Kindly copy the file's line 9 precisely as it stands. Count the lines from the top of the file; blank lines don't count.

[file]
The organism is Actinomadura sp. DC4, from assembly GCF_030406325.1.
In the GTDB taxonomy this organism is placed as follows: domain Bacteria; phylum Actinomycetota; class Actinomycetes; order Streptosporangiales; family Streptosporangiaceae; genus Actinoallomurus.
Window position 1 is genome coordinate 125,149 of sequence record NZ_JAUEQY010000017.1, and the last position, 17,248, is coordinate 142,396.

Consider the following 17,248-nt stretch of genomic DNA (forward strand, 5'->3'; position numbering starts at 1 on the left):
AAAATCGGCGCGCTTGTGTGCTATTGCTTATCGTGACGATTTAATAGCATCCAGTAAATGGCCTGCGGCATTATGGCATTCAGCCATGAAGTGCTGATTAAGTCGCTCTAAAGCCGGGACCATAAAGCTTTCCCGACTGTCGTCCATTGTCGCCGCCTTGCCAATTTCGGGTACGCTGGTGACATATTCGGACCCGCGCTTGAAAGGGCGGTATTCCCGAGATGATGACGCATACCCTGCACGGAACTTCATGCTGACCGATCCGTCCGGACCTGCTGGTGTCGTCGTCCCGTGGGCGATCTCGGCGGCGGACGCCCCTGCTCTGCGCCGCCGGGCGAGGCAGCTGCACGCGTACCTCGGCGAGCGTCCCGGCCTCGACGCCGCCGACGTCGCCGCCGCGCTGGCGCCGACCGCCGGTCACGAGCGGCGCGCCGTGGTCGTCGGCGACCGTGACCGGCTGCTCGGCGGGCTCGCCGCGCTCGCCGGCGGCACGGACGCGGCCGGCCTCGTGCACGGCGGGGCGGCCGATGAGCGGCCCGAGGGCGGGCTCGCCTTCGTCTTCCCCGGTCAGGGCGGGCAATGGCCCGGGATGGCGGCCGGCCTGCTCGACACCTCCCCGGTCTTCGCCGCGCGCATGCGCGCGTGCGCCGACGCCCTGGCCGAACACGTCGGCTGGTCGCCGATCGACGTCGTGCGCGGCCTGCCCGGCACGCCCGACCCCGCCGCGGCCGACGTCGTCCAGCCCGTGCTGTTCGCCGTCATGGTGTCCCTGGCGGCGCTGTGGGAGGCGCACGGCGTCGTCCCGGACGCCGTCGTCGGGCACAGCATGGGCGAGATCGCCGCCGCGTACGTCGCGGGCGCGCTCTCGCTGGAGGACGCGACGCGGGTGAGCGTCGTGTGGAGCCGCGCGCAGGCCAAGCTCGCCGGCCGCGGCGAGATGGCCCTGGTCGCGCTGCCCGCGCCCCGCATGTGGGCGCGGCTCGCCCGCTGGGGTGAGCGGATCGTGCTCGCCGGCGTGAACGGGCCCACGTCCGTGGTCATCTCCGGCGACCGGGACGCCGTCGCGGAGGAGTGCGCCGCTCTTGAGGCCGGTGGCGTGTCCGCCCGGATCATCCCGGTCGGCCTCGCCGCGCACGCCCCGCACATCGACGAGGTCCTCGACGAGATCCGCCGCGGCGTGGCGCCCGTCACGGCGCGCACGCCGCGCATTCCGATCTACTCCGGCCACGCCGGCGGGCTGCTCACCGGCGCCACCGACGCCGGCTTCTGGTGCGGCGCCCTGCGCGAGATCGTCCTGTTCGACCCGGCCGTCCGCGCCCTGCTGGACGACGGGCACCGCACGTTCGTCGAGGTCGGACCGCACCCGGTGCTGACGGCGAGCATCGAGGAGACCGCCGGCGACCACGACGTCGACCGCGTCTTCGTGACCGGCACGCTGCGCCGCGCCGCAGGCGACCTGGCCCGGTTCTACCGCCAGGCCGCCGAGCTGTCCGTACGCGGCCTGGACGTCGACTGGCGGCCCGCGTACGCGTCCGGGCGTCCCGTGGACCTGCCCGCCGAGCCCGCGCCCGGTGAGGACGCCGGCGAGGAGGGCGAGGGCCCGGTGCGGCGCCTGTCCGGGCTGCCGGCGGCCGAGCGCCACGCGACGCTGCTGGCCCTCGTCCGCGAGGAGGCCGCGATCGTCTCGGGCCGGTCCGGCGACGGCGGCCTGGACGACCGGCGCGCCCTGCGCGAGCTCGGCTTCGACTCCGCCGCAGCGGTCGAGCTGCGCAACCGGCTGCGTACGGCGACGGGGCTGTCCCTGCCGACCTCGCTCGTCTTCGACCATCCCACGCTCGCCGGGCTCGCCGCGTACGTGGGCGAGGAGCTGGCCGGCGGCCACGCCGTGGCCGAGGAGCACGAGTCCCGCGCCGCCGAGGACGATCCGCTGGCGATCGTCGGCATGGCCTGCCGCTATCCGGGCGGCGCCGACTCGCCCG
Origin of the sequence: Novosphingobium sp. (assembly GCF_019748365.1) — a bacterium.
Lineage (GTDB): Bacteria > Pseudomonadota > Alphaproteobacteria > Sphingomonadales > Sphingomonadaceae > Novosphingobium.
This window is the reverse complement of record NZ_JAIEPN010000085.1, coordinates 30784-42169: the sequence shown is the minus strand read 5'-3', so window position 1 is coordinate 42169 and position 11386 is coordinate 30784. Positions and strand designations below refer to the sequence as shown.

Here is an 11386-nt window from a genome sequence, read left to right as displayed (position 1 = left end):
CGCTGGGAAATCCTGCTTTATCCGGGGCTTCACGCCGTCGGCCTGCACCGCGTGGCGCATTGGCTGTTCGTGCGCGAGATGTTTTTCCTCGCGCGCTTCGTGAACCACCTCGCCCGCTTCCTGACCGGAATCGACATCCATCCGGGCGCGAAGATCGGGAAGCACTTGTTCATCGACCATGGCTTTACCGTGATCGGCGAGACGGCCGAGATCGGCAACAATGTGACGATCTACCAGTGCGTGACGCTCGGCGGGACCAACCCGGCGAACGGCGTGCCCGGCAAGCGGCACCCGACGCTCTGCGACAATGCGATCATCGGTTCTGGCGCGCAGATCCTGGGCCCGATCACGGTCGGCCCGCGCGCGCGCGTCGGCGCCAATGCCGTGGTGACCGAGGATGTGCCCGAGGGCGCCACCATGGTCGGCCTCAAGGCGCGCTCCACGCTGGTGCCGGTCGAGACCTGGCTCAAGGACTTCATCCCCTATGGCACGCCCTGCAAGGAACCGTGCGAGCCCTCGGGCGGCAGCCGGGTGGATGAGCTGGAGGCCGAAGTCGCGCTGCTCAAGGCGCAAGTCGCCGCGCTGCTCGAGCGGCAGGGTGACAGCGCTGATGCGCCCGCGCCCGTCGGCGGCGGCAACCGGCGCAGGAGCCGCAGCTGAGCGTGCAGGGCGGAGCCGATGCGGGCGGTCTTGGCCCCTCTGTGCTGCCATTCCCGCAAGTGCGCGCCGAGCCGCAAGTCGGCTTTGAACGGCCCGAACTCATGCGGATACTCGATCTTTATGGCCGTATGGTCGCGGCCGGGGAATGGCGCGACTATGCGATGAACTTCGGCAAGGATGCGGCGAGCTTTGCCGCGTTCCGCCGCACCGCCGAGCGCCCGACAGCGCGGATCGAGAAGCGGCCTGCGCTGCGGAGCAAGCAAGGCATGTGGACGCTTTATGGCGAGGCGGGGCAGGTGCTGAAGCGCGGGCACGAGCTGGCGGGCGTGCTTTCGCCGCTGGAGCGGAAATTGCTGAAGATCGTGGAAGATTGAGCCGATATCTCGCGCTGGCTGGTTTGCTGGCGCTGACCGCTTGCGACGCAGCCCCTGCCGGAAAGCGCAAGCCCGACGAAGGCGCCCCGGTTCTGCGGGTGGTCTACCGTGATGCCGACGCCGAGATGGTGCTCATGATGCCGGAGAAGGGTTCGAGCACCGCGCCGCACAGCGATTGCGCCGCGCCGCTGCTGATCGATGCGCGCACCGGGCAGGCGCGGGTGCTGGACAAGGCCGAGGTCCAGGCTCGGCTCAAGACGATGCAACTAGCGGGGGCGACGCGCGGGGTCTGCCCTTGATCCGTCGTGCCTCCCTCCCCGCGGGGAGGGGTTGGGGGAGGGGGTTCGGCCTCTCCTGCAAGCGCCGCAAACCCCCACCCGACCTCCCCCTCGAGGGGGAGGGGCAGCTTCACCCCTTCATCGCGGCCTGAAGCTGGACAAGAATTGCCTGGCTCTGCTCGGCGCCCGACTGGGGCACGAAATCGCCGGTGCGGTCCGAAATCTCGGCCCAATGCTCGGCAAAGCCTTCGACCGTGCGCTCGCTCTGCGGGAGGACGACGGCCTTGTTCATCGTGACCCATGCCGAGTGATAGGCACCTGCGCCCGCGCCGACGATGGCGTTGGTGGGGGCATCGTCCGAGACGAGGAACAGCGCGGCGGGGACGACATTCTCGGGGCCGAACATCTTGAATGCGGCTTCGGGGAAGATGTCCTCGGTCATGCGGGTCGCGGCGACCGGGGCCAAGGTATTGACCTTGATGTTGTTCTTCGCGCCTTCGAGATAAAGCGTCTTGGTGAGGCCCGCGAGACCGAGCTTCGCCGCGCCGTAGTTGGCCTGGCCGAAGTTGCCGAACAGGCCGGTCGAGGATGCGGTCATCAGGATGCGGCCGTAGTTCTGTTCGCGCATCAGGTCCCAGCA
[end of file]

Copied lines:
Here is an 11386-nt window from a genome sequence, read left to right as displayed (position 1 = left end):